Nathan Lord

Title Adjuct Faculty
Department Entomology Department
Address 1 404 Life Sciences Building
Baton Rouge, LA 70803
Phone 225-578-1634
Fax 225-578-2257

Book Chapters

2010. Slipiński, A.S., N.P. Lord and J.F. Lawrence, 10.28. Bothrideridae Erichson, 1845. Pp. 411-422 in: Handbuch der Zoologie/Handbook of Zoology. Band/Volume IV Arthropoda: Insecta Teilband/Part 38. Coleoptera, Beetles. Volume 2. Morphology and Systematics (Polyphaga partim). (Eds RG Beutel, RAB Leschen and JF Lawrence). W. DeGruyter, Berlin.


Kang, I., K.D. Long, M.J. Sharkey, J.B. Whitfield, and N.P. Lord. Orientocardiochiles, a new genus of Cardiochilinae (Hymenoptera, Braconidae), with descriptions of two new species from Malaysia and Vietnam. ZooKeys 971: 1–15 (2020).

Bermúdez-Ureña, E., C. Kilchoer, N.P. Lord, U. Steiner, and B.D. Wilts. Structural diversity with varying disorder enables the multi-color display in the longhorn beetle Sulawesiella rafaelae. iScience, 23(7), 101339. Published online 02 July.

Buckley, T.R, N.P. Lord, A. Ramon-Laca, J.S. Allwood, and R.A.B. Leschen. Journal of Biogeography. Early View, published 17 January 2020.


Leschen, R.A.B. and N. P. Lord. Three new genera of New Zealand Synchitini (Coleoptera: Zopheridae: Colydiinae). The Coleopterists Bulletin, 71(4): 733–745.

Sharkey, C.R., M.S. Fujimoto, N.P. Lord, A. Suvorov, G.J. Martin, S. Shin, D.D. McKenna, S.M. Bybee. 2017. Overcoming the loss of blue sensitivity through opsin duplication in the largest animal group, beetles. Scientific Reports 7, Article number 8 (2017). doi:10.1038/s41598-017-00061-7.

Zhou, Y-L, N.P. Lord, and A.S. Ślipiński. 2017. Review of the Australian Teredolaemus Sharp, 1885 (Coleoptera: Teredidae) with description of five new species. Austral Entomology, early view published on 10 January. Doi: 10.1111/aen.12260.


Lord, N.P. and M.A. Ivie. 2016. Several new genera and species of New World Zopheridae (Coleoptera: Tenebrionoidea). The Coleopterists Bulletin, 70(4): 715–753.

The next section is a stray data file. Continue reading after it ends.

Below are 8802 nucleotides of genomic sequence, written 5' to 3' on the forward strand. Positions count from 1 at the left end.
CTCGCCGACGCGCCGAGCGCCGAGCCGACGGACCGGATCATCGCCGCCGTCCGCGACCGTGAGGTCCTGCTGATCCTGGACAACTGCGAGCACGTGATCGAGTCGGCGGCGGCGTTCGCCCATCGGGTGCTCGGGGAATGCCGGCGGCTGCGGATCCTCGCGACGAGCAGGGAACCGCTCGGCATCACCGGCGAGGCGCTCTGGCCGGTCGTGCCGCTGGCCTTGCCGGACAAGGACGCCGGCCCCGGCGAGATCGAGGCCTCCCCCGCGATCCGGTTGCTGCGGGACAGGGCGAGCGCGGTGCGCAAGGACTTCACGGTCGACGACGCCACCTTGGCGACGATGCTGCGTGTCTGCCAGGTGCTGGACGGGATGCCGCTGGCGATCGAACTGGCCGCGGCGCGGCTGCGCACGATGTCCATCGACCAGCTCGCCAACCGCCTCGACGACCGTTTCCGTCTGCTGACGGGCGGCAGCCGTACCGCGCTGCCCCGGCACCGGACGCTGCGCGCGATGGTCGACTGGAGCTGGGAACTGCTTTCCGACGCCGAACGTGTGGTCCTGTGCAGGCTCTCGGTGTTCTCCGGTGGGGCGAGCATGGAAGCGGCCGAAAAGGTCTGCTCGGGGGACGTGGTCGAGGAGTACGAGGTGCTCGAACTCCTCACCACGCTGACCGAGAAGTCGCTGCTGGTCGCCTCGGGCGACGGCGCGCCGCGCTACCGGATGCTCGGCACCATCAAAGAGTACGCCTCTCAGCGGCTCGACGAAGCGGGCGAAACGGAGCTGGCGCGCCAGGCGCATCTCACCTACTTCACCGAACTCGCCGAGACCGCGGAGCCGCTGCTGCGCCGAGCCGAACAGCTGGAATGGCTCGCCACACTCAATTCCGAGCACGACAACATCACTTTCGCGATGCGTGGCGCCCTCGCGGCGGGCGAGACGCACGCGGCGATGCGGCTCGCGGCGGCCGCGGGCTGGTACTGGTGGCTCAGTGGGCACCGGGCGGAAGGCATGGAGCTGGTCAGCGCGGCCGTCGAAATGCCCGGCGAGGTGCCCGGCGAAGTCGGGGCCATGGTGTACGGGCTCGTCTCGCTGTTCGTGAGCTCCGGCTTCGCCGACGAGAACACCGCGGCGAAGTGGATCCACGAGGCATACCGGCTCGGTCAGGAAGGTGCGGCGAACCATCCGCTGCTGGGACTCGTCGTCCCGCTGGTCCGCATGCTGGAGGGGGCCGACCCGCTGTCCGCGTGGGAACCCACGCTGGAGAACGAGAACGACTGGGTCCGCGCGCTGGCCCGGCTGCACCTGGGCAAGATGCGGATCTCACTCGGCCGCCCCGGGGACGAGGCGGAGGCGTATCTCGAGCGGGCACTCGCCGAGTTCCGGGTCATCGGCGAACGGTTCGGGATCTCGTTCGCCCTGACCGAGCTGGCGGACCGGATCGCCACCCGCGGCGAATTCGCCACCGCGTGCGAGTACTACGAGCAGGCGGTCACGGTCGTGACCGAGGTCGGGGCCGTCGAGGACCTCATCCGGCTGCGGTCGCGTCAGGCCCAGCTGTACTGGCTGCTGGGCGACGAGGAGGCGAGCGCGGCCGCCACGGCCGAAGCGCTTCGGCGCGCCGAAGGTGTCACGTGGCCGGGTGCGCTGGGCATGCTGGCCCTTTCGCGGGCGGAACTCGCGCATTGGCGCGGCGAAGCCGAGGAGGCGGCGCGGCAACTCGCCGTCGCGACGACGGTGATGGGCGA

Ivie, M.A., N.P. Lord, I.A. Foley, and S.A. Ślipiński. 2016. Colydiine genera of the New World: A key and nomenclatural acts 30 years in the making (Coleoptera: Zopheridae: Colydiinae). The Coleopterists Bulletin, 70(4): 755–788.

Lord, N.P., R.L. Plimpton, C.R. Sharkey, A. Suvorov, J.P. Lelito, B.M. Willardson, and S.M. Bybee. A cure for the blues: Opsin duplication and subfunctionalization for short wavelength sensitivity in jewel beetles (Coleoptera: Buprestidae). BMC Evolutionary Biology, 16:107. DOI: 10.1186/s12862-016-0674-4.

Arnold, P.R., N.P. Lord, A.N. Smith, and S.M Bybee. The effects of non-ideal temperature regimes on RNA quality from samples stored in RNAlater: an attempt to replicate field conditions. Journal of Analytical and Molecular Techniques, 2(1): 8.

Ivie, M.A., N.P. Lord, and M. Elgueta. Resolving a branching taxonomy conundrum - can one species be in two places at one time under the same name (Zopheridae: Colydiinae and Tenebrionide)? The Coleopterists Bulletin, 70(1): 105-110.


Martin, G.J., N.P. Lord, and S.M. Bybee. Review of the firefly (Coleoptera: Lampyridae) visual system and evolution of the genes underlying color vision. Organisms Diversity, & Evolution, published online 28 April 2015. DOI 10.1007/s13127-015-0212-z.

Robertson, J.A., A.S. Slipinski, M. Moulton, F.W. Shockley, A. Giorgi, N.P. Lord, D.D. McKenna, W. Tomaszewska, J. Forrester, K.B. Miller, M.F. Whiting, and J.V. McHugh. Phylogeny and classification of Cucujoidea and the recognition of a new superfamily Coccinelloidea (Coleoptera: Cucujiformia). Systematic Entomology, published online 6 August 2015. DOI: 10.1111/syen.12138.